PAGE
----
Local Heroes Help Turn Dental Problems into Solutions
By Dale Short
Some vexing health questions can be answered with a new machine or dazzling technical insight. Others require a simpler tool: time.
“How can you tell whether a tooth needs filling immediately or not?” says UAB alumna Kaye Shaw, D.M.D., who practices family dentistry in the town of Fairhope on Alabama’s Gulf Coast. “The research might involve observing a tooth closely for anywhere from six months to two years.”
Shaw is helping to answer dental conundrums just like that one. She is one of many UAB dental alumni who are collaborating on a massive research project made possible by the largest grant in the university’s history. The program, known as the National Dental Practice-Based Network, is a seven-year, $66.8-million program connecting the National Institute of Dental and Craniofacial Research—a part of the National Institutes of Health—with a network of local dentists in six regions from Portland, Oregon, to Gainesville, Florida.
“We hope to improve the nation’s oral health by improving the knowledge base for clinical decision-making and moving the latest evidence into routine care,” says principal investigator Gregg Gilbert, D.D.S., M.B.A., professor and chair of the UAB Department of General Dental Sciences. The network, Gilbert explains, is “a unique investigative union of real-world practicing dentists and academic scientists.” Practicing dentists suggest problems—and provide data and observations; UAB researchers investigate solutions and communicate these back to the practitioners. Research topics already in the works include everything from “Persistent Pain and Root Canal Therapy” to “Assessing Outcomes of Cracked Teeth.”
“The whole purpose of the network is to help answer the kinds of questions that arise in an everyday dental practice,” says Sonia Makhija, D.D.S., M.P.H., associate professor of behavioral and population sciences in the UAB Department of Clinical and Community Sciences and director of communications and dissemination for the network. “Because so many dentists work solo, they’re often not aware of what everybody else is doing."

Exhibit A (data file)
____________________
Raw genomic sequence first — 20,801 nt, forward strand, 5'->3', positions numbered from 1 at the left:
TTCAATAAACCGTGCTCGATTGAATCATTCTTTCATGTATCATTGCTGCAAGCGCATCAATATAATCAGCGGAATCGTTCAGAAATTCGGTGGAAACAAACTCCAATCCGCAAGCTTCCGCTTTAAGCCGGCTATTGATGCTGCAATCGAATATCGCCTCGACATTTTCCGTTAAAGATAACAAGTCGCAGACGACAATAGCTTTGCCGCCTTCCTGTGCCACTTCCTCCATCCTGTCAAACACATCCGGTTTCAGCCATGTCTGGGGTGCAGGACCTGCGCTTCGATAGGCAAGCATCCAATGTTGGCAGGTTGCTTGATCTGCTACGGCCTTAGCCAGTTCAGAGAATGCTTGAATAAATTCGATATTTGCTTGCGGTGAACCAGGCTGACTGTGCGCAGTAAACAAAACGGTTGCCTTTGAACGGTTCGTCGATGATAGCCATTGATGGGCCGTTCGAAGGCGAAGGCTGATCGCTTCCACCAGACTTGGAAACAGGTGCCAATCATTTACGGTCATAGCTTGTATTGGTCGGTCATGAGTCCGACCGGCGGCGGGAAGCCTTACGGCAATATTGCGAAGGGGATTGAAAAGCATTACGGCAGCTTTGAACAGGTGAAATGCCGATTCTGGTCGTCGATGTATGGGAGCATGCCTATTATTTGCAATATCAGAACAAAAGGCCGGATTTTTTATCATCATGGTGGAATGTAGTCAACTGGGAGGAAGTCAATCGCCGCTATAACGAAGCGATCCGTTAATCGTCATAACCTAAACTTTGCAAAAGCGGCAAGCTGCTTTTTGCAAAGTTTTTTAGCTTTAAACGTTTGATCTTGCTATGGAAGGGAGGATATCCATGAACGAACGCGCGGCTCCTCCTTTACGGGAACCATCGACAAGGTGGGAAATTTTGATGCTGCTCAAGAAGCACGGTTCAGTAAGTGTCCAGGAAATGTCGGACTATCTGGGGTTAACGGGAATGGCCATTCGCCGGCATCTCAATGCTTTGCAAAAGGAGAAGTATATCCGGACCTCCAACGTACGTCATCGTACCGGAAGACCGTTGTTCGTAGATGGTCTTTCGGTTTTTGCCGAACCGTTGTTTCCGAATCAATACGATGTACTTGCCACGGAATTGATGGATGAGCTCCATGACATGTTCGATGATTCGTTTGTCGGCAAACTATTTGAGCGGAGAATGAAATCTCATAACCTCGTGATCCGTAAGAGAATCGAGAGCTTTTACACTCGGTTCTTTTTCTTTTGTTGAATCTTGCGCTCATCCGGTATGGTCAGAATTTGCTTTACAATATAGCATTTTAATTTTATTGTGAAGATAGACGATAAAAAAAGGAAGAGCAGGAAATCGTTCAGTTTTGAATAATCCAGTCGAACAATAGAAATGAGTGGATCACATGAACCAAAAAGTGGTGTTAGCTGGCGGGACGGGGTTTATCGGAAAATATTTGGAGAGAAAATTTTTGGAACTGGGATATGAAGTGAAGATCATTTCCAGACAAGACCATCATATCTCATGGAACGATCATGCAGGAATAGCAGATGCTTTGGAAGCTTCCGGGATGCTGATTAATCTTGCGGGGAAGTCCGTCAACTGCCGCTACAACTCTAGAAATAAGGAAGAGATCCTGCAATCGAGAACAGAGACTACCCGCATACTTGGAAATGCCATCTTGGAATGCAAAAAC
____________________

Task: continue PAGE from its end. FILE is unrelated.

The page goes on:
“Our profession has a really good starting base of knowledge,” says UABSOD alumnus Gerald Anderson, D.M.D., who practices in his hometown of Selma, Alabama. “But we know there are always better ways of doing anything, whether it’s new materials or new techniques. So it’s important for us to keep getting better at recognizing what patients want and delivering the care they need and expect.”
One recent study in the program examined "questionable lesions"—"a spot on the tooth that you’re not sure initially is a cavity or is something else,” Makhija says. “There had never been a study of just how frequently these lesions are seen in dental visits, and it turned out to be somewhere around a third of the time, which is a very high prevalence.
“When the tooth was opened to put in a filling, about half ended up as cavities so small they could have been prevented without opening the tooth," Makhija continues. "So one thing we learned is to think twice about opening a tooth because that can impact the life cycle of the tooth, sometimes requiring bigger fillings.
“So we’ve tried to change the behavior from a traditional response of ‘drill-and-fill’ to really monitoring and doing an ongoing risk assessment of the patient—considering whether a patient’s diet is high in sugar, whether they live in a fluoridated area, how regularly they come in for cleanings, and so on.”